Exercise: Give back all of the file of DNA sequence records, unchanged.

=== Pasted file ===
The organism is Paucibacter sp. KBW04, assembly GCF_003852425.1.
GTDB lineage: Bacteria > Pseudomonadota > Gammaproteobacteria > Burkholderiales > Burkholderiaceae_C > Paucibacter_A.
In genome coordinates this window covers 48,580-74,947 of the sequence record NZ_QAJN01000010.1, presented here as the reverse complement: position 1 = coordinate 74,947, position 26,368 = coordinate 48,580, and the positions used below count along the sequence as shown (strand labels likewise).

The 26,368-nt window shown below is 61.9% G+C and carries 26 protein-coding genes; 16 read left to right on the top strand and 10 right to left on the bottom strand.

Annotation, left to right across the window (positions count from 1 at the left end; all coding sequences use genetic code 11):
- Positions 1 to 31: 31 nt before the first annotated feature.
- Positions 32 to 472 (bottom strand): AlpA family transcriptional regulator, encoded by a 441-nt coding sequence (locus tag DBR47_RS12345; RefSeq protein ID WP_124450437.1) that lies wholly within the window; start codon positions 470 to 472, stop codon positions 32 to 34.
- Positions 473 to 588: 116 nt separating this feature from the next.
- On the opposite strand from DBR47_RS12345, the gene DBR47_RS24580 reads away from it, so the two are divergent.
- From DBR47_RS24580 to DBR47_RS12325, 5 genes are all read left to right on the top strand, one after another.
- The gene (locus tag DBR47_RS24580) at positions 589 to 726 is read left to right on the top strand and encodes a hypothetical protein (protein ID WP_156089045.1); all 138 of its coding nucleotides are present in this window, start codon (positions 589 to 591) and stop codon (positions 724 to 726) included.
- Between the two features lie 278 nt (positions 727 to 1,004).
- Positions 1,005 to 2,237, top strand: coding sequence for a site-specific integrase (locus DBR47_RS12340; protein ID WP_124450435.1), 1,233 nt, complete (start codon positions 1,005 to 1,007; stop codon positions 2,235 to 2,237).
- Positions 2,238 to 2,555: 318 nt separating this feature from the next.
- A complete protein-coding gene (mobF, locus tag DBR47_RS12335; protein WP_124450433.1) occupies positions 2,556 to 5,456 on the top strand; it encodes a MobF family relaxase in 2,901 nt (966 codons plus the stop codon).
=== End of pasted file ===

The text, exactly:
The organism is Paucibacter sp. KBW04, assembly GCF_003852425.1.
GTDB lineage: Bacteria > Pseudomonadota > Gammaproteobacteria > Burkholderiales > Burkholderiaceae_C > Paucibacter_A.
In genome coordinates this window covers 48,580-74,947 of the sequence record NZ_QAJN01000010.1, presented here as the reverse complement: position 1 = coordinate 74,947, position 26,368 = coordinate 48,580, and the positions used below count along the sequence as shown (strand labels likewise).

The 26,368-nt window shown below is 61.9% G+C and carries 26 protein-coding genes; 16 read left to right on the top strand and 10 right to left on the bottom strand.

Annotation, left to right across the window (positions count from 1 at the left end; all coding sequences use genetic code 11):
- Positions 1 to 31: 31 nt before the first annotated feature.
- Positions 32 to 472 (bottom strand): AlpA family transcriptional regulator, encoded by a 441-nt coding sequence (locus tag DBR47_RS12345; RefSeq protein ID WP_124450437.1) that lies wholly within the window; start codon positions 470 to 472, stop codon positions 32 to 34.
- Positions 473 to 588: 116 nt separating this feature from the next.
- On the opposite strand from DBR47_RS12345, the gene DBR47_RS24580 reads away from it, so the two are divergent.
- From DBR47_RS24580 to DBR47_RS12325, 5 genes are all read left to right on the top strand, one after another.
- The gene (locus tag DBR47_RS24580) at positions 589 to 726 is read left to right on the top strand and encodes a hypothetical protein (protein ID WP_156089045.1); all 138 of its coding nucleotides are present in this window, start codon (positions 589 to 591) and stop codon (positions 724 to 726) included.
- Between the two features lie 278 nt (positions 727 to 1,004).
- Positions 1,005 to 2,237, top strand: coding sequence for a site-specific integrase (locus DBR47_RS12340; protein ID WP_124450435.1), 1,233 nt, complete (start codon positions 1,005 to 1,007; stop codon positions 2,235 to 2,237).
- Positions 2,238 to 2,555: 318 nt separating this feature from the next.
- A complete protein-coding gene (mobF, locus tag DBR47_RS12335; protein WP_124450433.1) occupies positions 2,556 to 5,456 on the top strand; it encodes a MobF family relaxase in 2,901 nt (966 codons plus the stop codon).